The black-footed ferret was thought to be extinct by 1980. On September 26, 1981 a ranch dog and family near Meeteetse, Wyoming rediscovered the species and sparked an effort to restore North America’s only native ferret species. We celebrate black-footed ferrets and the many biologists, past and present, working to restore black-footed ferrets to the prairies.
The black-footed ferret (Mustela nigripes) is the only ferret species native to North America and feeds exclusively on prairie dogs. Throughout much of the 20th Century very little was known about black-footed ferrets until several pioneering wildlife biologists in South Dakota began studying the species in the 1960’s. By then black-footed ferrets were already rare but these men initiated the first field studies to learn about the ecology of the species. Several black-footed ferrets were captured for a captive breeding effort in hopes of reviving the species, but it was not to be. The last black-footed ferret was seen in 1974 and the last of the captive animals died in 1979. Not a single black-footed ferret was known to be alive and many feared the species was gone forever.
On the cool, nearly moonless night of September 26, 1981 a strange creature prowled the prairies on the Hogg Ranch near Meeteetse, Wyoming. The Hoggs, John and Lucille, had a faithful dog on the ranch, a blue-heeler mix named Shep. As the strange creature got closer to the ranch house Shep, being a good ranch dog, defended his territory and dispatched the intruder. In the morning John and Lucille found the carcass of the odd creature and eventually decided to take it in to Larry LaFranchi, a local taxidermist, who knew exactly what it was; a black-footed ferret.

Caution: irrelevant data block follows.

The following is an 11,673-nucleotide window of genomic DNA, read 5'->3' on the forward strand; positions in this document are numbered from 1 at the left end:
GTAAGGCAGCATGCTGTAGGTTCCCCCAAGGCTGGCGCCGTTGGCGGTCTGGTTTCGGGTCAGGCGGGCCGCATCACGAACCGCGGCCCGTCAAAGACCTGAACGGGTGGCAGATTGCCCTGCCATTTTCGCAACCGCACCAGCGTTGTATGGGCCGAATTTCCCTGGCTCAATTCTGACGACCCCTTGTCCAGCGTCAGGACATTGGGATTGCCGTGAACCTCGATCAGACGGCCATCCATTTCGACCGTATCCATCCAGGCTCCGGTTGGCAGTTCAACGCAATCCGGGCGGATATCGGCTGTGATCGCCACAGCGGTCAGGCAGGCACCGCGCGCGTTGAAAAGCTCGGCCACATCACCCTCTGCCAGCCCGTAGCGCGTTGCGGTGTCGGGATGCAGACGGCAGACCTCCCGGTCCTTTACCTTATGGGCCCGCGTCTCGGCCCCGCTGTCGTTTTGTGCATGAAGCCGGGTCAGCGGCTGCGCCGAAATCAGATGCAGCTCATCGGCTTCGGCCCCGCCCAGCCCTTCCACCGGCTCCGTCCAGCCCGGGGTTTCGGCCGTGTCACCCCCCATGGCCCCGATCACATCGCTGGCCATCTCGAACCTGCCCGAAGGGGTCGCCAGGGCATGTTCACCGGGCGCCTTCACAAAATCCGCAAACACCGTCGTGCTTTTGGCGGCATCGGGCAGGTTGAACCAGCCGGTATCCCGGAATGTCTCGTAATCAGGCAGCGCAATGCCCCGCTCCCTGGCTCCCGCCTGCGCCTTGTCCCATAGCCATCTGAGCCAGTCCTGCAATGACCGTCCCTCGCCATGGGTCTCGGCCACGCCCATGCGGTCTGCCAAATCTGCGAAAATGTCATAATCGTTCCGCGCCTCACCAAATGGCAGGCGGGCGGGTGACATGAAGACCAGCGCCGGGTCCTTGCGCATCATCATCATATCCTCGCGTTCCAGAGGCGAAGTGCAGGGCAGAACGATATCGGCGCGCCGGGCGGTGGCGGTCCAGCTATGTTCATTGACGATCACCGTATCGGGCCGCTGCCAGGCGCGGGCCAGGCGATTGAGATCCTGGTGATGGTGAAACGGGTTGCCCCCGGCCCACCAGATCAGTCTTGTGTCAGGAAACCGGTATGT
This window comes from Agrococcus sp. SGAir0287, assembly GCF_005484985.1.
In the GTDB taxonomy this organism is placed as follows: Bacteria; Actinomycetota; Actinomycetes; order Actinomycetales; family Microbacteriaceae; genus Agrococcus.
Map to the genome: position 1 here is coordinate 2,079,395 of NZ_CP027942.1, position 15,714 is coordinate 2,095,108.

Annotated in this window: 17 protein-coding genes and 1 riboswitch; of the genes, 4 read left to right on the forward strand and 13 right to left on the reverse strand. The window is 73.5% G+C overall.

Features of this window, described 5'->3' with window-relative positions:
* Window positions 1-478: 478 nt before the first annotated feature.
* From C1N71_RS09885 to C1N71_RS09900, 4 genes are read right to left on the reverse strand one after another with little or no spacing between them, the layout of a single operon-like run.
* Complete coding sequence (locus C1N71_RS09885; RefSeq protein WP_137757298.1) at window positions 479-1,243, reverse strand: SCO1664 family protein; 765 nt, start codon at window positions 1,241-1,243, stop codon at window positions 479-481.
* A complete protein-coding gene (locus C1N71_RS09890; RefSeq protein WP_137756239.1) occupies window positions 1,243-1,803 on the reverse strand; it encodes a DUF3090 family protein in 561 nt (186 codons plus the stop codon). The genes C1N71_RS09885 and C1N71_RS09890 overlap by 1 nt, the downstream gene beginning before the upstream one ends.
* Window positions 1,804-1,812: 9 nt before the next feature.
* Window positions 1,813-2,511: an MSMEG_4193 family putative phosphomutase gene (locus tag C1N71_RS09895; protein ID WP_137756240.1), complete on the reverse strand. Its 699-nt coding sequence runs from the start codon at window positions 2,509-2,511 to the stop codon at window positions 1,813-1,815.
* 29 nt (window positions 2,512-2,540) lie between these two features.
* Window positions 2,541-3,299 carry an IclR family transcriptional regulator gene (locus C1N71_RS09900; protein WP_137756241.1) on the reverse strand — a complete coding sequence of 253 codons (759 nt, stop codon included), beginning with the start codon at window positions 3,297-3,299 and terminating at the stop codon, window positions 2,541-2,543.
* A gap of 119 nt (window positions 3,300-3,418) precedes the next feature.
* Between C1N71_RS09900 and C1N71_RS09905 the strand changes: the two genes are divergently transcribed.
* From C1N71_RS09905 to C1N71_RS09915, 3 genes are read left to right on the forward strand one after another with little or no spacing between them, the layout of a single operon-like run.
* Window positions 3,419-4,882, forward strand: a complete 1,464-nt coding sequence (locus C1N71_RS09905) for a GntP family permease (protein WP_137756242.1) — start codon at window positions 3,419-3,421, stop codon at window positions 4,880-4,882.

Biologists came to Meeteetse to initiate studies and determine how many black-footed ferrets existed in the area. By 1984 they had documented 129 individuals but by the next year the population declined dramatically to 58 animals. Two diseases, sylvatic plague and canine distemper, were ravaging the black-footed ferret population. Plague is deadly for prairie dogs as well thus disease was impacting black-footed ferrets and their primary prey source. The difficult decision was made to capture the last animals and by 1987 the last 18 black-footed ferrets alive on the planet were captured.
Captive breeding efforts were successful and enough kits, young black-footed ferrets, were produced that reintroduction back into the wild began in 1991. Over the past 22 years black-footed ferrets have been captive bred in zoos and released into the wild across North America. Now more than 500 black-footed ferrets exist in the wild and another 300 in captivity because of the dedication of many agencies, organizations and individuals. And so it is on September 26th, the day of ‘rediscovery’ by Shep, that we celebrate North America’s only native ferret species; the black-footed ferret.